|Action||2011 Mental Health Services Program Changes for Appropriate Utilization & Provider Qualifications|
|Comment Period||Ends 1/29/2015|
Change in Case Management Activities
As a provider of community-based mental health services for a private provider, I too, share the concerns that my colleagues have stated regarding the proposed regulation changes pertaining to Intensive In-Home Services.
12VAC30-50-130 - The addition of language "Care coordination" and elimination of “case management activities”)
This change in language aims to restrict the covered activities performed by In-Home workers, which provide family and individual stabilization and support. The change in language also purposes to eliminate support by IIH workers being provided in environments that are “non-medical,” but are nevertheless often contribute to the individuals eligibility for IIH services in the first place (i.e., judicial involvement under eligibility criteria 2). Since the CSB's are currently the only providers allowed to bill for case management, eliminating case management from Intensive In Home would require the family to additionally seek out the CSB for Case Management. As evidenced by the challenges experienced by CSB’s in the wake of the initial implementation of the VICAP assessments (for which they eventually had to contract out to private providers (e.g., United Methodist Family Services) for assistance), the CSB’s do not have the capacity to handle the volume/influx of clients that will require case management and it will result in disruption in the continuum of care, gaps in services, and functional regression of the clients and their families. The CSB case managers already have caseloads of upwards of 40-50 that they are unable to serve within the confines of a regular work week (i.e., a case manager with 50 clients would be unable to devote even 1 hour per client per week and I can assure you that most court proceedings exceed that. Because of their high caseloads, it is impossible for these professionals to be as knowledgeable about the client’s needs and strengths as the in-home workers with a caseload of 4 or less. In court, our in-home workers have been able to testify on behalf of the clients’ strengths, goals and interventions, and treatment outcomes, which in some cases has decreased the level of the clients’ judicial involvement. This would be unlikely if a case manager just dropped the client off at the court house because they did not have time to adequately address the client’s needs or worse, have to detract from another client’s treatment.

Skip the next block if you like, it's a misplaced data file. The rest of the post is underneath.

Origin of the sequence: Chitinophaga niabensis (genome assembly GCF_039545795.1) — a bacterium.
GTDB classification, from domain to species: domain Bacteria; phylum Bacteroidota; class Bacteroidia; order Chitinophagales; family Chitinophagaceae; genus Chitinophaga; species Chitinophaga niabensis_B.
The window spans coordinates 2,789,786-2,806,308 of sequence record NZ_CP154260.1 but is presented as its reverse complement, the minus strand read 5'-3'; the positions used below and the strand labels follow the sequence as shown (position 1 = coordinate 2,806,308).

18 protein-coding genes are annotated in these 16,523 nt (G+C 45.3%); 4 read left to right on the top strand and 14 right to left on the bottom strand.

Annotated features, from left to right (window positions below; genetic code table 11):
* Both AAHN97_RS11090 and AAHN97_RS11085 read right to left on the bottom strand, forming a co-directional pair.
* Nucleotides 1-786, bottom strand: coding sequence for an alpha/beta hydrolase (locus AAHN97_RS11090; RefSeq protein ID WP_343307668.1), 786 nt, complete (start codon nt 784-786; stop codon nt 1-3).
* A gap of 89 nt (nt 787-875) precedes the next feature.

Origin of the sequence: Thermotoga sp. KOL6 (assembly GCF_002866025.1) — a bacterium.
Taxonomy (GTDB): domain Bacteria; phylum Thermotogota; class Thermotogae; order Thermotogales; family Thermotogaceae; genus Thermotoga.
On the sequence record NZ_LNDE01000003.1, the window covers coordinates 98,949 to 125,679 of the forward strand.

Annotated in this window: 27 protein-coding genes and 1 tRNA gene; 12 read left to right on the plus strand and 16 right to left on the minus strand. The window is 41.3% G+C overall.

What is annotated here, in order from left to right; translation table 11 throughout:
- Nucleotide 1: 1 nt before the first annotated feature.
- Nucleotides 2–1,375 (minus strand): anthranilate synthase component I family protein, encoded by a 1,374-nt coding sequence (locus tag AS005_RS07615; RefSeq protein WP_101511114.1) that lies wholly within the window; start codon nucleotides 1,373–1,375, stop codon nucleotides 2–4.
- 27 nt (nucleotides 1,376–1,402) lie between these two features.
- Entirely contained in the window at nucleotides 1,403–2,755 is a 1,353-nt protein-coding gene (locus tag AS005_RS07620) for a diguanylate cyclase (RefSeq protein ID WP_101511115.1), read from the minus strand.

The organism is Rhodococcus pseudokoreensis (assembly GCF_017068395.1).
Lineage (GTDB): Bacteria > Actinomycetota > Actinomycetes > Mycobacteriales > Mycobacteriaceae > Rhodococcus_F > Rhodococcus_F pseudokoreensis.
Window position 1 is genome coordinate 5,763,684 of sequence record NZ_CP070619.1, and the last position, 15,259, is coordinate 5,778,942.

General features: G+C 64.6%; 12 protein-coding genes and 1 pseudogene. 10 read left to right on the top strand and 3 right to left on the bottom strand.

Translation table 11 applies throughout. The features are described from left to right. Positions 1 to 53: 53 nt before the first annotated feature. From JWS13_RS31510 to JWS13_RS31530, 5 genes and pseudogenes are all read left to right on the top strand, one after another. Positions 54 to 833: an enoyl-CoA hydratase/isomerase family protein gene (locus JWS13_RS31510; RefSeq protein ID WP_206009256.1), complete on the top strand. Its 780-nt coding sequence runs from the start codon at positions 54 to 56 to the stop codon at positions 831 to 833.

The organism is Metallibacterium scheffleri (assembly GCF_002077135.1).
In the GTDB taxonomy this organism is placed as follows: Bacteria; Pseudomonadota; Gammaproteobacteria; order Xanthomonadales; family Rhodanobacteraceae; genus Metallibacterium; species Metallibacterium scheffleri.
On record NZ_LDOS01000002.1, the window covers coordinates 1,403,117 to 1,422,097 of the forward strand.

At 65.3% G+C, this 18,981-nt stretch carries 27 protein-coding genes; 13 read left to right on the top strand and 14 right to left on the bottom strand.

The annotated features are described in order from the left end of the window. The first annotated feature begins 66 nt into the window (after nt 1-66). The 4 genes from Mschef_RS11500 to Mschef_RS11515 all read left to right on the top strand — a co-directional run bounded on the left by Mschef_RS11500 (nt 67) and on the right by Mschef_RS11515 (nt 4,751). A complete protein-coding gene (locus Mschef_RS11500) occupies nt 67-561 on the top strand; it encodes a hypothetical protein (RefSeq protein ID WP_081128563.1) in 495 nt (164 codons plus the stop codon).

I agree with Ms. Cheek that case management has been a part of Intensive In-Home since it’s conception; the families we serve present with exceedingly complex needs that directly affect, often negatively when we first encounter them, the emotional stability of the identified client.
12VAC30-50-226 – The addition of language, “The documentation shall describe how the alternative community service location supports the identified clinical needs of the individual and describe how it facilitates the implementation of the ISP” and removal of the language, “In some circumstances, such as lack of privacy or unsafe conditions, services may be provided in the community instead of the home.”
Here I agree with Mr. Slabaugh: "The new language creates an unnecessary and subjective burden by requiring documentation of a correlation that may not exist.”
12VAC30-60-61 - The addition of the language “documented” in the follow policy:
b. Exhibit such inappropriate behavior that documented, repeated interventions by the mental health, social services or judicial system are or have been necessary.
The addition of this language will create an unnecessary barrier to obtaining necessary that, when properly executed, will prevent clients and families for having to seek more costly services such as hospitalization, inpatient services, and residential care. This is a direct attempt to prevent needy families from obtaining these services as it has with its implementation for Mental Health Skill Building Services. This puts the burden on medical providers to provide this information in an expedient manner and in our experience since the implementation of these criteria for adults, the medical providers have been unable to keep up with the demand. HCA hospitals have had to contract out and it can take up to a month, with daily follow ups by the workers, for private providers to receive these records. The clients we serve are often poor historians and cannot remember timeframes of treatment, which at most medical providers is a requirement for them to furnish the records (we have been told that the request with the clients’ demographic information is insufficient for them to provide records) or at a cost to private providers of upwards of $60 per page for records (yes, this is illegal as the law states that you can only change up to $15 for documents that are under 50 pages, but we have addressed it with the provider, Panic, Anxiety & Depression Center, and nothing has been done to change their practices).
Instead of introducing language meant to, I support Ms. Cheek’s call to action to introduce interpretive guidelines to the DBHDS service regulations, rather than semantics to limit access and further dilute IIH services as opposed to improving them. I agree that there seems to be no data driven information to support neither the proposed changes nor the CSB’s ability to functionally manage the influx of clients as well or better than private providers have been. This seems simply an attempt to reduce utilization by introducing additional hoops for private providers to jump through and further punishing and discouraging the families who desperately need intervention.